). The AODM is triggered every year across most locations in West Africa except toward northern West Africa (14°–16°N). Interannual variability in the AODM is high over much of continental West Africa with local standard deviations of more than two weeks being common ( Fig. 1b ). Conversely, in the longitude bound 10°–20°W, local standard deviation of the AODM is generally lower than elsewhere within our studied region. The high variability of the AODM found over much of West Africa suggests that

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Laurie Yung, Nicky Phear, Alayna DuPont, Jess Montag, and Daniel Murphy

Abstract

Agricultural producers may be particularly vulnerable to climate impacts, such as drought. To better understand how ranchers respond to ongoing drought and the relationship between climate change beliefs and drought adaptation, in-depth interviews with working ranchers were conducted. Ranchers described drought conditions as unprecedented and detailed the interacting impacts of drought and nonclimatic stressors. They viewed adaptation as critical and employed a wide range of responses to drought, but lack of financial resources, risks associated with change, local social norms, and optimism about future moisture created barriers to change. Most ranchers attributed drought to natural cycles and were skeptical about anthropogenic climate change. Many ranchers likened current drought conditions to past droughts, concluding that conditions would return to “normal.” A belief in natural cycles provided a sense of hope for some ranchers but felt immutable to others, reducing their sense of agency and efficacy. Taken together, climate skepticism, optimism about future conditions, lack of financial resources, and a limited sense of agency might be reducing investments in long-term adaptation. However, the relationship between climate change beliefs and adaptation action was not entirely clear, since the handful of ranchers adapting in anticipation of long-term drought were skeptical or uncertain about anthropogenic climate change. Further, most ranchers characterized adaptation as an individual endeavor and resisted government involvement in drought adaptation. In the context of climate skepticism and antigovernment sentiment, strategies to scale up adaptation efforts beyond the household will only succeed to the extent that they build on local norms and ideologies.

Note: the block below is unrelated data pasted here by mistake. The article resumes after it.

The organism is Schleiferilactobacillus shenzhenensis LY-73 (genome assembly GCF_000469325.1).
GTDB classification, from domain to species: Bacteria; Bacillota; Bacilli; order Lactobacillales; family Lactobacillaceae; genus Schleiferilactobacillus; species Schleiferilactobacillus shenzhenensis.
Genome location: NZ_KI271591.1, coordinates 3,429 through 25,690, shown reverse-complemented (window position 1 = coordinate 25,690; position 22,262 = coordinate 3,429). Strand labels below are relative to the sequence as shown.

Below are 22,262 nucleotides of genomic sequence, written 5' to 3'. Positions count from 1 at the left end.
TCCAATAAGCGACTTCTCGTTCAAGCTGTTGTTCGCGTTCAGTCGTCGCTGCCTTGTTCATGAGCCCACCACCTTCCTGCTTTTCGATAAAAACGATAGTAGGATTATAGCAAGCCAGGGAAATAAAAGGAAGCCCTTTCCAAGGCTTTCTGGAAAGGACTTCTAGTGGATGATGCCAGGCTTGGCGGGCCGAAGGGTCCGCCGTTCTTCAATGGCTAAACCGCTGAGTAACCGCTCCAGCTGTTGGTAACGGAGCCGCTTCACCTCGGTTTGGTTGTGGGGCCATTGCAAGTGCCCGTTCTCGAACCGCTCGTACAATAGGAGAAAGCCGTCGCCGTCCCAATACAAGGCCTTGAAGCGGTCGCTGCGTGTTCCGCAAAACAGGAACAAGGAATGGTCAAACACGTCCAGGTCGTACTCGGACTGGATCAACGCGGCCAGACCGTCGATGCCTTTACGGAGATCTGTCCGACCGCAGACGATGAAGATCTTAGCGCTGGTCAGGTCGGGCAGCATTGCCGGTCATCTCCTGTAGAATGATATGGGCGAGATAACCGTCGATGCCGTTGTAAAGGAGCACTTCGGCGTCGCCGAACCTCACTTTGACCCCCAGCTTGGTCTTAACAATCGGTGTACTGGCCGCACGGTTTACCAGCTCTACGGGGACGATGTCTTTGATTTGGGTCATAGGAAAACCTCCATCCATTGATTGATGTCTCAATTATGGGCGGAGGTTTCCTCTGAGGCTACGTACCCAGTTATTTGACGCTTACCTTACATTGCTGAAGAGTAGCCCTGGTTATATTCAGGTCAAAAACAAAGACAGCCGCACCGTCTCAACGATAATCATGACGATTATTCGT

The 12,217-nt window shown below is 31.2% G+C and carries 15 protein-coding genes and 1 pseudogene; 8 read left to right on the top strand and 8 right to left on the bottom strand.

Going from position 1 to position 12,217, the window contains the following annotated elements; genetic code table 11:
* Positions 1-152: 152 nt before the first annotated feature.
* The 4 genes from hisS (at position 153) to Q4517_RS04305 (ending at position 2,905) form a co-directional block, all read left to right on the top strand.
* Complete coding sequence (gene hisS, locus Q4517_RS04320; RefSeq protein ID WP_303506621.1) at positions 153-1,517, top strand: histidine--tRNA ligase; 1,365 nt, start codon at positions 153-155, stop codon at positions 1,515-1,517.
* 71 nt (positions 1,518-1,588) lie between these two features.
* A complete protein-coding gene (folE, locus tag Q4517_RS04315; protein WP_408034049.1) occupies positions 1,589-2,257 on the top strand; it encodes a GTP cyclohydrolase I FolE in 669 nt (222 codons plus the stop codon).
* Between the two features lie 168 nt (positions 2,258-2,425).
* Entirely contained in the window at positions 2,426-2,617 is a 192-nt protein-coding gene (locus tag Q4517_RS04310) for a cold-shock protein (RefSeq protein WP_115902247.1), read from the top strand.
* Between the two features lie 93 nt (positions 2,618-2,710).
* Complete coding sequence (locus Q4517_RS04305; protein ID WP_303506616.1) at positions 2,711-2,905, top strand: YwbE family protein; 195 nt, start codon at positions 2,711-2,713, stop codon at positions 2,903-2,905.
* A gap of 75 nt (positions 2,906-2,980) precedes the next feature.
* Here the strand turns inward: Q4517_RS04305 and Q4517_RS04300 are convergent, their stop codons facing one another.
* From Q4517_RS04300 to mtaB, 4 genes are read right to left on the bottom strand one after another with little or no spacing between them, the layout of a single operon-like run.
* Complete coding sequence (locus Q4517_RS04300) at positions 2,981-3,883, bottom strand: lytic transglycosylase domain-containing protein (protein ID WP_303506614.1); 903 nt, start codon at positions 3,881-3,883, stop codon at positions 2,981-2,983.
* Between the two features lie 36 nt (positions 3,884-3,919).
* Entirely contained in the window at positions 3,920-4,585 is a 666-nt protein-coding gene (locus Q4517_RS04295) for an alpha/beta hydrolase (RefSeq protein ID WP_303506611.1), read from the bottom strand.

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Edward D. Zaron and David A. Jay

level records (stations west of the date line). Table 2. Hourly Sea level records (stations east of the date line). The stations are located throughout the North and South Pacific; although, a disproportionate number are located on the Hawaiian Islands, and there are only three stations to the east of 210°E ( Fig. 1 ). The stations were selected from the UHSLC holdings based on the length of the time series at each site and on their location away from continental shelves and coasts. All of the

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Ilker Fer

respect to azimuth. The instrument sampled velocity profiles at 3-s intervals in 8-m-thick cells with the first cell centered at about 13 m. Data recorded in beam coordinates were referenced to geographic north using time series of precise differential global positioning satellite (DGPS) measurements of the local ice orientation. Absolute water velocity was obtained by adding the DGPS-derived ice velocity vector to the relative velocity profile. For the analysis, the velocity profiles were averaged in